Vincent Howard and our San Bernardino consumer bankruptcy lawyers were interested to see a recent case in which the court permitted a debtor to prioritize a debt for what appeared to be emotional reasons. In In re Renteria, Amanda Kay Renteria's Chapter 13 bankruptcy plan proposed to treat a debt guaranteed by her mother differently from other unsecured debts. The debt, to an attorney, was classified separately and to be paid in full, with 10 percent interest; other unsecured creditors were to receive nothing. Trustee Michael Hugh Meyer objected to this as unfair, but the Sacramento bankruptcy court disagreed. The Bankruptcy Appellate Panel of the Ninth U.S. Circuit Court of Appeals upheld that ruling.
Renteria filed for bankruptcy in January of 2011, with $100,000 in unsecured debt. A full $20,000 of this was debt to a former attorney, James Preston, for litigation of domestic violence and paternity issues, and was classified differently from the rest of the unsecured debt. In support of the plan, Renteria explained that her mother, Nellie Reser, was a co-debtor; a default judgment had been entered against Reser in Tulare County in December of 2010. In his objection, Meyer argued that this was impermissible discrimination among creditors, and that Renteria could afford to carry out a plan without preferring one creditor. In its ruling, the bankruptcy court found that the law, as amended in the 1980s, exempts "codebtor claims" like Renteria's from the unfair discrimination rule Meyer cited. Thus, it confirmed her plan.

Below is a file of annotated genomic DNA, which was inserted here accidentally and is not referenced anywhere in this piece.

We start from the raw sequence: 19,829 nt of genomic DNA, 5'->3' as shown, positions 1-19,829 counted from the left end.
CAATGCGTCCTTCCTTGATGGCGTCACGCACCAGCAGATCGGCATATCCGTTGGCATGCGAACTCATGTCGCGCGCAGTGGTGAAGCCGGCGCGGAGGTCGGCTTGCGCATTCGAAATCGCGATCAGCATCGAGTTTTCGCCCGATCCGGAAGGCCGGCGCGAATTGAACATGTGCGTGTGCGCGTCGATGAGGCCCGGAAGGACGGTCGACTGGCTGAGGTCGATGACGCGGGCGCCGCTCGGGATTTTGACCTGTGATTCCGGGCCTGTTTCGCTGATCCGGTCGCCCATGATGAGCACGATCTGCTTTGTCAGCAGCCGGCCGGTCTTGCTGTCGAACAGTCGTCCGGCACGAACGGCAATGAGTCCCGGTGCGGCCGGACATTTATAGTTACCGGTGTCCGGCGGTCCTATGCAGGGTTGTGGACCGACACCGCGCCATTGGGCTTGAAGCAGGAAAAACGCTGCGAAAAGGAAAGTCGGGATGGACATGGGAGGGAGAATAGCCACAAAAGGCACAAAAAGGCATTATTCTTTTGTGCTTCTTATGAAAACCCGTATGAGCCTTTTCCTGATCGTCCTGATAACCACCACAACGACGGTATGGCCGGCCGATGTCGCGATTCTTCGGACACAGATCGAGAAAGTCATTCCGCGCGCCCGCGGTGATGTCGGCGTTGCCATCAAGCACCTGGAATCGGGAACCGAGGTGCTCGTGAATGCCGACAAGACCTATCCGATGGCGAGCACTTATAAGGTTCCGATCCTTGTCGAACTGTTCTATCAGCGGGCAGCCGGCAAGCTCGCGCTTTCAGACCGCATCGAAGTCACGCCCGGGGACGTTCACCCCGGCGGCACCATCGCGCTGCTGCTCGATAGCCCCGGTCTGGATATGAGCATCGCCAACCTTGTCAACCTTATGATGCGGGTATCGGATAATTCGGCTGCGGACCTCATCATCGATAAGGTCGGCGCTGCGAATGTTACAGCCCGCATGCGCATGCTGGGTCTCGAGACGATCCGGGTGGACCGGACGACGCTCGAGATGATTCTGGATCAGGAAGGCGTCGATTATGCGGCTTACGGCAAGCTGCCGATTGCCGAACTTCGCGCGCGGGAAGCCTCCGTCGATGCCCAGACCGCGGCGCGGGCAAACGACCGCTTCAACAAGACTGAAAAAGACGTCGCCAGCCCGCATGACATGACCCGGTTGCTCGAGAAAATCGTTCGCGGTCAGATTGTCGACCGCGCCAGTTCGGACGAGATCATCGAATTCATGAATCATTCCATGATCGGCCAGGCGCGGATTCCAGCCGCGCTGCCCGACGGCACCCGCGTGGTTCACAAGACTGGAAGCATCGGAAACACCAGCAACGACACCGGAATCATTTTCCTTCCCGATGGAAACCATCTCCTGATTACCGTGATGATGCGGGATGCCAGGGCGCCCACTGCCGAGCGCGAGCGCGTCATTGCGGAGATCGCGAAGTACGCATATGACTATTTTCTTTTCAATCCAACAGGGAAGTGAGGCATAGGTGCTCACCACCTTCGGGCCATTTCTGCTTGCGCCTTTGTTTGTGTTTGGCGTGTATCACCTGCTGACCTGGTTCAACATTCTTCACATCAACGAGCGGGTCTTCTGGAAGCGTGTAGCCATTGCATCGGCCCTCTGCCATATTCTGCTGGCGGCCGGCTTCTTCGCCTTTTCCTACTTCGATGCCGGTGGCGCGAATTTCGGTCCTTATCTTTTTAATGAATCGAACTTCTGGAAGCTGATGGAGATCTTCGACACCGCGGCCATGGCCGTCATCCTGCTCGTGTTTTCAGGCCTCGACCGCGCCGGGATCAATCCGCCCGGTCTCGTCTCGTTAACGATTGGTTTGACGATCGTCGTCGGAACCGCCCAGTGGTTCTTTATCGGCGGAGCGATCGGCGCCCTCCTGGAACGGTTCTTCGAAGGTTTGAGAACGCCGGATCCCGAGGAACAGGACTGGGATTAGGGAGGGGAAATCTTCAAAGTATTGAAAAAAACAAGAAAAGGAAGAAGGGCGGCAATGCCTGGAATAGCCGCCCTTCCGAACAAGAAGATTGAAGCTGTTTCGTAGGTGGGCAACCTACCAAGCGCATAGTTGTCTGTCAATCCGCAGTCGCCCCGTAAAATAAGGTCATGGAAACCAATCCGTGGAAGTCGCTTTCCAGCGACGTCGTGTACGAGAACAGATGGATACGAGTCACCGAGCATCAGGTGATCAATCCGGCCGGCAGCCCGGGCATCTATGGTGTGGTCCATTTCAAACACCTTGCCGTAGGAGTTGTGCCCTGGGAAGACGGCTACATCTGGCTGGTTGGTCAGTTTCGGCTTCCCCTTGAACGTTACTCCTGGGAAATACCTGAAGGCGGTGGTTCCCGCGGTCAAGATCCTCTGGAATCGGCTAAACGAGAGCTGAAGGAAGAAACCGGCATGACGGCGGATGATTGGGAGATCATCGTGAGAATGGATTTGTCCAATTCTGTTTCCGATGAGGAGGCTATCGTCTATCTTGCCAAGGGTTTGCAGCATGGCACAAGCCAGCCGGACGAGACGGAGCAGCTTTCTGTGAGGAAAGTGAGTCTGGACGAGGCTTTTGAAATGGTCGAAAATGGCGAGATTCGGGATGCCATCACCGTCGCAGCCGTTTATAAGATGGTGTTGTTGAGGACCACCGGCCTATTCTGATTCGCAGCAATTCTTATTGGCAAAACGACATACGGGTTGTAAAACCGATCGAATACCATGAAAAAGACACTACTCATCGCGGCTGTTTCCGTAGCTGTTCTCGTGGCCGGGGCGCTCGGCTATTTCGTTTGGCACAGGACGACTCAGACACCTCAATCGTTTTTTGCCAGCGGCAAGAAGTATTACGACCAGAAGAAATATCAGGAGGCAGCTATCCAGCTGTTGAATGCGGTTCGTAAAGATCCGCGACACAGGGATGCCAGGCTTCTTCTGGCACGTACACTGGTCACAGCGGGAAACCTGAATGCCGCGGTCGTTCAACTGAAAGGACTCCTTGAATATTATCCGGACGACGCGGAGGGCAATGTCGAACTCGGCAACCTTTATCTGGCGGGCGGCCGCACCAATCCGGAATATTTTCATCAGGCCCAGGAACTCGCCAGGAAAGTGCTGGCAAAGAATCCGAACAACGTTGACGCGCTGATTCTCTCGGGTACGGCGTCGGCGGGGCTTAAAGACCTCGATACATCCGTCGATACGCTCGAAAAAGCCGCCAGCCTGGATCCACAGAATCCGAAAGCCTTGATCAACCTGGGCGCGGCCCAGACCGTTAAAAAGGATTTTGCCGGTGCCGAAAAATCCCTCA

Meyer appealed, arguing that the bankruptcy code requires courts to avoid discrimination among creditors. The BAP disagreed. The law initially required no discrimination among creditors in different classes, but a 1984 amendment created legal controversy by introducing ambiguous language. That language appeared to either qualify or eliminate the nondiscrimination rule for codebtor claims like this one. After a lengthy analysis of past interpretations of this language and legislative history, the BAP concluded that Congress, in writing this language, intended to permit special treatment for codebtor claims under specific circumstances. Renteria's plan meets those standards, the panel said, so the bankruptcy court did not err in confirming it. There followed two concurrences proposing different ways to reach the same result.
The fact that the panel was so divided about the logic of the case - yet not its outcome - is very interesting to the Garden Grove personal bankruptcy attorneys at Howard Law, P.C. The "however clause" at issue, the apparently ambiguous language, is still stirring controversy 28 years after it was written. This is unfortunate for the bankruptcy courts, which must apply the law to debtors every day and would appreciate more clarity from Congress. In fact, Vincent Howard and our San Diego County individual bankruptcy lawyers work every day with a more recent law that has been criticized for its lack of clarity: the 2005 amendments to the bankruptcy code, known as BAPCPA. Despite its far-reaching effects on debtors, BAPCPA remains in some ways just as controversial to bankruptcy courts.
If you're so deep in debt that you see no way to get out of it, and you'd like to talk to an experienced attorney like Vincent Howard, don't hesitate to call Howard Law for help. You can reach us toll-free at 1-800-872-5925 or send us a message online.